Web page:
Cameras get to the root of global warming

Researchers at the Oak Ridge National Laboratory (Oak Ridge, TN) are to use a system of minirhizotrons to examine the effects on elevated temperatures and levels of carbon dioxide on the roots of plants in wetlands.

Oct 14th, 2011
Researchers at the Oak Ridge National Laboratory are to use a system of minirhizotrons to examine the effects on elevated temperatures and levels of carbon dioxide on the roots of plants in wetlands
Researchers at the Oak Ridge National Laboratory are to use a system of minirhizotrons to examine the effects on elevated temperatures and levels of carbon dioxide on the roots of plants in wetlands

Researchers at the Oak Ridge National Laboratory (Oak Ridge, TN) are to use a system of minirhizotrons to examine the effects on elevated temperatures and levels of carbon dioxide on the roots of plants in wetlands.

A single minirhizotron consists of a digital camera attached to a movable sled within a sealed clear tube that is linked via a cable to a computer, which controls sled movement, collects, and transfers images of the roots to a server.

According to Colleen Iversen, an ORNL ecosystem ecologist, one of the benefits of the minirhizotron is its ability to track the birth and death of individual roots.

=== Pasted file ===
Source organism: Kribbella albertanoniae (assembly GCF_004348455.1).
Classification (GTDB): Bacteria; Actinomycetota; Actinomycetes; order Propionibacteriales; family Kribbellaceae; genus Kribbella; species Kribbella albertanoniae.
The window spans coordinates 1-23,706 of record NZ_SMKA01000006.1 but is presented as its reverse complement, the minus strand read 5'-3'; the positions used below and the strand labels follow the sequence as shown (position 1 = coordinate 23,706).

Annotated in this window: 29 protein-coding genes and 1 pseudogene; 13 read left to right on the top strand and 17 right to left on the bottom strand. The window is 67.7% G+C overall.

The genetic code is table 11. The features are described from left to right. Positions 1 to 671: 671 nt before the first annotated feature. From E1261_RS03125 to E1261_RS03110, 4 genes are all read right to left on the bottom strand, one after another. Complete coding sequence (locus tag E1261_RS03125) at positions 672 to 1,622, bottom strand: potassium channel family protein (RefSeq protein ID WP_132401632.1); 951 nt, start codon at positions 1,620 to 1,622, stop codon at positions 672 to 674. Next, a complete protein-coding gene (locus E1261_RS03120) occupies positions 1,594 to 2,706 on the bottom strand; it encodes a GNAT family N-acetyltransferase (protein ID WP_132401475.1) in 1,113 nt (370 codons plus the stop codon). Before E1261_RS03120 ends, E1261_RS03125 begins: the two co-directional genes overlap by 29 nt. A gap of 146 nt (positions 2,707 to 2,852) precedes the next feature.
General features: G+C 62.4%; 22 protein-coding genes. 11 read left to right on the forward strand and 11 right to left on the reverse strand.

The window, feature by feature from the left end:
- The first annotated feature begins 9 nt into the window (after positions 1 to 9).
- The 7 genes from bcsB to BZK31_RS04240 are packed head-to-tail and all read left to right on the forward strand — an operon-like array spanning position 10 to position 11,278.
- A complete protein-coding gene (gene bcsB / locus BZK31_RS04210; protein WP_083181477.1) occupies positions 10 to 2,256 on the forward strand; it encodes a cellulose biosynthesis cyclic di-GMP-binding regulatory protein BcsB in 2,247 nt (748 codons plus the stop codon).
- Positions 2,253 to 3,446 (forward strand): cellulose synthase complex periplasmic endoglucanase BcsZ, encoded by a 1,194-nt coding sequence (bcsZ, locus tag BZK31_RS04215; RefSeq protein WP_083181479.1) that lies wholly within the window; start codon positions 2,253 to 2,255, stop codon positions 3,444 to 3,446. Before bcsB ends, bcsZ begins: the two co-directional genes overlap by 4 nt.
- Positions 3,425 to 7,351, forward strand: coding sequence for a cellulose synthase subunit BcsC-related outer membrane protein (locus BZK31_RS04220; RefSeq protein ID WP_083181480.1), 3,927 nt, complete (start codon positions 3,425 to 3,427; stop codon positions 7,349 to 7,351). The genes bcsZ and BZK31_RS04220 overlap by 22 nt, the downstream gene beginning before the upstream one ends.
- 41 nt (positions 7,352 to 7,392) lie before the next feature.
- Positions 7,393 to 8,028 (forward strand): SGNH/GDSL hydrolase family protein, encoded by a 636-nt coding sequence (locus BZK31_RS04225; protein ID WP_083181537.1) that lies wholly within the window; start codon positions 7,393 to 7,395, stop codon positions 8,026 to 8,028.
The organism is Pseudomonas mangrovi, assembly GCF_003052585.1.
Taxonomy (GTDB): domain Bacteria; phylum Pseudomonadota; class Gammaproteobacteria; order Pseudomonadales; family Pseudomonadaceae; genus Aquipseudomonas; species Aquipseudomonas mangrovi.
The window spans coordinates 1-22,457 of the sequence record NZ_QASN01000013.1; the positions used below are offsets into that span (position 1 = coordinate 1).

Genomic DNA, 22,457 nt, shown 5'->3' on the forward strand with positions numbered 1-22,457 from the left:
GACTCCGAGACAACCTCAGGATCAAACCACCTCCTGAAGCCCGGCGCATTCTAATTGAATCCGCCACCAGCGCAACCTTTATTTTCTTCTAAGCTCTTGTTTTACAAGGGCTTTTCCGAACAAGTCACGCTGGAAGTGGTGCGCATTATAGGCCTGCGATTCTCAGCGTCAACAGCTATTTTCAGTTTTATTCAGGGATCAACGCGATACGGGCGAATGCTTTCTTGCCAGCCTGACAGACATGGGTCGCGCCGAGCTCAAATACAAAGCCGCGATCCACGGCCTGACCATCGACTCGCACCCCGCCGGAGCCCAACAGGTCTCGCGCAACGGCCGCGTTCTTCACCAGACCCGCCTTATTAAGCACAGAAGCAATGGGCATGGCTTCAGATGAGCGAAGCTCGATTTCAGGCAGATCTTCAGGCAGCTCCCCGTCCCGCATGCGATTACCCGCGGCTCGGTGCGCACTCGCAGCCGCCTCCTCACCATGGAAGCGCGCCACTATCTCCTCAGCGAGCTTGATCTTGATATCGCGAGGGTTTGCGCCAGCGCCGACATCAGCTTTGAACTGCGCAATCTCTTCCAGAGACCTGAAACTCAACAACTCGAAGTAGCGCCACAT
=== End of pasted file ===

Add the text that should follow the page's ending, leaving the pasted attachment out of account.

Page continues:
Ultimately, the minirhizotrons will be placed in a black spruce bog in Minnesota, the site for a multiyear experiment called SPRUCE (Spruce and Peatland Responses Under Climatic and Environmental Change). There, large, modified open-top chambers will allow researchers to manipulate air and soil temperatures and levels of carbon dioxide and evaluate the response of the ecosystem.

One of the reasons scientists are interested in high-carbon environments like the Minnesota bog is because they cover only 3% of global land surface but store nearly one-third of terrestrial carbon.

If the planet continues to warm, researchers hypothesize that bogs will dry out and the following microbial decomposition of organic matter could lead to a massive release of carbon dioxide into the atmosphere, resulting in more warming.

-- By Dave Wilson, Senior Editor, Vision Systems Design

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